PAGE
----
Different

Saturday, December 21, 2013

Let me tell you why losing a child IS different than other kinds of losses.  Though I really cannot imagine that you wouldn't just know this in your heart.

You love your child more than you love anyone else.  You just do.  No matter how much you love your parents or your spouse or your pets or your friends.  You love your child more.  It's unconditional in every sense.  And, the greatest pleasure in your life is watching that child develop - a personality, a sense of humor, new skills, their own identity, their own ideas....  It is better than anything in this world.

You EXPECT to your child to outlive you.  You don't know if you will outlive your spouse, you know you will probably outlive your pet, you try to prepare yourself for the day you will lose your parents (though I suspect there is no amount of preparation that is enough - no amount of time that is enough - that the hurt will knock you off your feet no matter how prepared you think you might be).....but you still expect to outlive them.  You do.

And because your whole life happiness depends, in part, on theirs.  My dad always says that you can only be as happy as your most unhappy child.  Even if you are having the time of your life, if your child is unhappy or sick, your mind will be preoccupied with that.  It is biological.  I am guessing that my parents at times feel a little torn when they are truly enjoying themselves, knowing how unhappy I am.  It is built in to care for your children more than you care for yourself.  At least, that is how Ted and I feel.  Maxie and Mo are the most important things in our lives.  Nothing compares.

And so when your child dies - not only is there the missing, and the grief....there is also disbelief - because it wasn't supposed to be this way.  And, if you are only as happy as your most unhappy child - how can you be happy when that child is dead?  Honestly - that is the heart of the matter.  How can I be happy when he can't even experience happiness?  It's not right.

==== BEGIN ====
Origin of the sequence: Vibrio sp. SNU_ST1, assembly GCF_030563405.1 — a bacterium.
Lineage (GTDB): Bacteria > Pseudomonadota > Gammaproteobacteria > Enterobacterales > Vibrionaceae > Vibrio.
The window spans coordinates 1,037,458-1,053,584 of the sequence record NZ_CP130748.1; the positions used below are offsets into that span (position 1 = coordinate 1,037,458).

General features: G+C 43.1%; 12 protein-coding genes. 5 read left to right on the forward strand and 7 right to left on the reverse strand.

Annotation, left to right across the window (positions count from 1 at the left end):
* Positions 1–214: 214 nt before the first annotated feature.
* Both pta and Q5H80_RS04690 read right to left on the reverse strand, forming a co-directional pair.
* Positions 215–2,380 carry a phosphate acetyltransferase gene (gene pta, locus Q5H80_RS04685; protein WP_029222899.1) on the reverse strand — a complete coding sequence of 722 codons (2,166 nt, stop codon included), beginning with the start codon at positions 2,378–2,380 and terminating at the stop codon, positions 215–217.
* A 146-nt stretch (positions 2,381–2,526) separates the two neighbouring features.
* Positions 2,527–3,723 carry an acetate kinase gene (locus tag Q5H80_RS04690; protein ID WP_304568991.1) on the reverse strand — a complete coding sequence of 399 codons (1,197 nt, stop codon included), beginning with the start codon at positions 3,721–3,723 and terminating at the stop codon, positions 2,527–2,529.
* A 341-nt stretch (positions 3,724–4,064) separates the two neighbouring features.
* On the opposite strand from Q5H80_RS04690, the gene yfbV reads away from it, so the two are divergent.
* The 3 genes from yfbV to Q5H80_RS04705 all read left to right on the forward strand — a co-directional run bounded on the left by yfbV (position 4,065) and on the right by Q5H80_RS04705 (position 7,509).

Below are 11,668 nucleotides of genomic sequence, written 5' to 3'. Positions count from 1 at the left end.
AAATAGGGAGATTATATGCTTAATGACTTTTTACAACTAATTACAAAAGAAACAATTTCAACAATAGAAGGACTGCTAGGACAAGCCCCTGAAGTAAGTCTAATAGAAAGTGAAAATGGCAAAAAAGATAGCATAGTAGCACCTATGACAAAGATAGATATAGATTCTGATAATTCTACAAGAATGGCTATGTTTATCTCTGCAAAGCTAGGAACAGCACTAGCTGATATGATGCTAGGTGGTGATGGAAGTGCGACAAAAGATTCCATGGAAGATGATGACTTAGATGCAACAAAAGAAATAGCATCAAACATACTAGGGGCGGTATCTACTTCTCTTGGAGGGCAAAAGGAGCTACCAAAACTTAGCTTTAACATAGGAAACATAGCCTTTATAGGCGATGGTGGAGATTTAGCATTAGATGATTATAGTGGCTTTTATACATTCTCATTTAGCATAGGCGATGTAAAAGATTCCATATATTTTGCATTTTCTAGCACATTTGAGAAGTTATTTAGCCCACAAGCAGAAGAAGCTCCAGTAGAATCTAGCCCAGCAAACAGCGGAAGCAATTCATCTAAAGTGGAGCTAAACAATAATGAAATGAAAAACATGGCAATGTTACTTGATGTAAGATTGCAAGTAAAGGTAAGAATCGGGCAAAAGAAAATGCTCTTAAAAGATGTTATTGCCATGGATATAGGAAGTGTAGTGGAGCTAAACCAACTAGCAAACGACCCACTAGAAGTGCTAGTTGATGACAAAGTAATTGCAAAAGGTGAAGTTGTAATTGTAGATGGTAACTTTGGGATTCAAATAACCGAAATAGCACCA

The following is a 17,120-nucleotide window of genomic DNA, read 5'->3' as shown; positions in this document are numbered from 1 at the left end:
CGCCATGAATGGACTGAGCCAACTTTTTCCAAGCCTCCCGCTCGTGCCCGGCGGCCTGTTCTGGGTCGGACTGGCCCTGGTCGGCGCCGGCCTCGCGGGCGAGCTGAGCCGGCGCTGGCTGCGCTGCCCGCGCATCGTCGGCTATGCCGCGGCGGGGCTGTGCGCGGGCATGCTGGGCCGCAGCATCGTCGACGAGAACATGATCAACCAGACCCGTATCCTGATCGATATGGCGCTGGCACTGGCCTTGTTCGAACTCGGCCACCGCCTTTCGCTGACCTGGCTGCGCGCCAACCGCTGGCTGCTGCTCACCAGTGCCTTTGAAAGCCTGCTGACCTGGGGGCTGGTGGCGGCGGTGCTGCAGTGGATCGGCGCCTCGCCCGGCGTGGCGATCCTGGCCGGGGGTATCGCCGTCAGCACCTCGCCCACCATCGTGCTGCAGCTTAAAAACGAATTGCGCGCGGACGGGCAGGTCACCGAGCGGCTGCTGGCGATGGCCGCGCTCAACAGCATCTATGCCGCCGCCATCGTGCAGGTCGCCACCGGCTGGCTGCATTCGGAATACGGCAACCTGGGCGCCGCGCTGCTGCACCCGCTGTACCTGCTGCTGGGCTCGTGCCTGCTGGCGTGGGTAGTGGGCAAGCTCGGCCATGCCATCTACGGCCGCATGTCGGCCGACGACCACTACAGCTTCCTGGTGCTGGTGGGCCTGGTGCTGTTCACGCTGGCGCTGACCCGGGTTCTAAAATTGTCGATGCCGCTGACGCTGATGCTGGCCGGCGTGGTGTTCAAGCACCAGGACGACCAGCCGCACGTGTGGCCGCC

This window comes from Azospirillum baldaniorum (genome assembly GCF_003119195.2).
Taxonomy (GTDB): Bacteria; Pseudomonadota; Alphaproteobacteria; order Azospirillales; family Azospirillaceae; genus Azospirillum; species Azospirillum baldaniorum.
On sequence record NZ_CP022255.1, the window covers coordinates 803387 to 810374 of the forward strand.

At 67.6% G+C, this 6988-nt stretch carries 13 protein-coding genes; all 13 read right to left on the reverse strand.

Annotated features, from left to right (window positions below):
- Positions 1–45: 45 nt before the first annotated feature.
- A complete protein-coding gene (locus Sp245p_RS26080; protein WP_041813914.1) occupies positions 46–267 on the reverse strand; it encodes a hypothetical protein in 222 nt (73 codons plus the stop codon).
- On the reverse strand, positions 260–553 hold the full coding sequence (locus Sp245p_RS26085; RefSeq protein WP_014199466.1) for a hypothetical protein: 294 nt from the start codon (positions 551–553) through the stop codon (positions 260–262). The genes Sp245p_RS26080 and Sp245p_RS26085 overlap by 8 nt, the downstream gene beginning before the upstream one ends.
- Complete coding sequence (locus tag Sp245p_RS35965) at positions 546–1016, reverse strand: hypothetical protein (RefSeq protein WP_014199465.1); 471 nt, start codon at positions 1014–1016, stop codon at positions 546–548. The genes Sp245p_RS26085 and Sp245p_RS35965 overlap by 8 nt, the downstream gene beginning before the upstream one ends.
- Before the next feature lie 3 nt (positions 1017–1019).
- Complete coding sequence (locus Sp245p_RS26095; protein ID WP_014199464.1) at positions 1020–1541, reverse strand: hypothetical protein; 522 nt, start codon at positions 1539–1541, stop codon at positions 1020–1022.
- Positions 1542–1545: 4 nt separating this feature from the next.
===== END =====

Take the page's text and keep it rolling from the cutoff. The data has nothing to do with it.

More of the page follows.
When Max was born, I remember feeling this sense of foreverness.  We would be together, in some sense, for the rest of my life.  It was a sense of forever that is not entirely unlike a marriage except for with a whole lot more certainty.  That it ended so quickly, that my love for him only happens now in my heart, that I cannot hug him and kiss him and watch him grow.  It is devastating.  ALL OF THE TIME.  And, whenever I feel like I've made just a little bit of peace with the situation, I realize that there is no peace.  It is just emptiness.  Forever.  I guess I can at least count on that.

I am aching for this little monkey.  More than words can ever express.






10 comments:

Anonymous said...

I totally agree. Loss of child is the worst loss. I am aching for my Sophie every minute, and there is no way out, no fix, no better tomorrow. It's just so ultimate.

Tara Prince said...

Yes. No other loss comes close. Those who have not experienced it can't even imagine. I thought I could imagine it before it happened to me and it was terrifying. It was also not even close to how it feels when it actually happens. Not even close. A few years ago I saw my youngest sitting and reading a train book on the couch with my father (he's almost 70). I took a picture of them because I was thinking, someday grandpa won't be here and I want Jake to remember this. I ran across that picture after Jake and Griffin were killed and it broke my heart to pieces. Grandpa should not have had to live to see his grandsons buried.

Laura555 said...

I'm with you, also -- wish I weren't. I lost my mom way too young -- when she was 55 and I, 33, but that does not come close to the devastation from losing my 17-year old son this summer. It's a grief that is different and foreign from any other. It kills me now when I see FB posts about people losing dogs. I've lost dogs and it is very, very sad, but seeing those posts now is like a slap in the face -- especially from people aware of my loss. So, know you are not alone and I hope that those lucky others out there who have not had to go through this, will read your post and have a better understanding of the pain that comes from losing a child.

Laura

Anonymous said...

I did some research and calculation. The percentage of loss of a child is about 1 out of 250 kids ( from age 0 to 19), over the 20 years time span. Because the pain from loss of a child is long term, so even it's happened 10 or 20 years ago, it still hurts and counts. This percentage is pretty high, I think. That doesn't even include the loss of adult child. There are a lot of people in this world suffering this same kind of pain, which I didn't realize before I was on this journey myself.

Abby Leviss said...

Oh my! This is a much higher statistic than I would have thought. Thank you for sharing.

Abby Leviss said...

I am so sorry she's not here.

Abby Leviss said...

It's so awful! I'm so sorry you lost your two boys.

Abby Leviss said...

People who e barely mentioned Maxie's passing seem incredibly distraught over the loss of a pet. It's mind boggling.

Anonymous said...

Yes, the statistic is pretty high, and it is for the US. I think it is even higher numbers for the whole world.

Jayden's Mommy said...

It's just not fair. It's so empty so cold. I'm so sorry.

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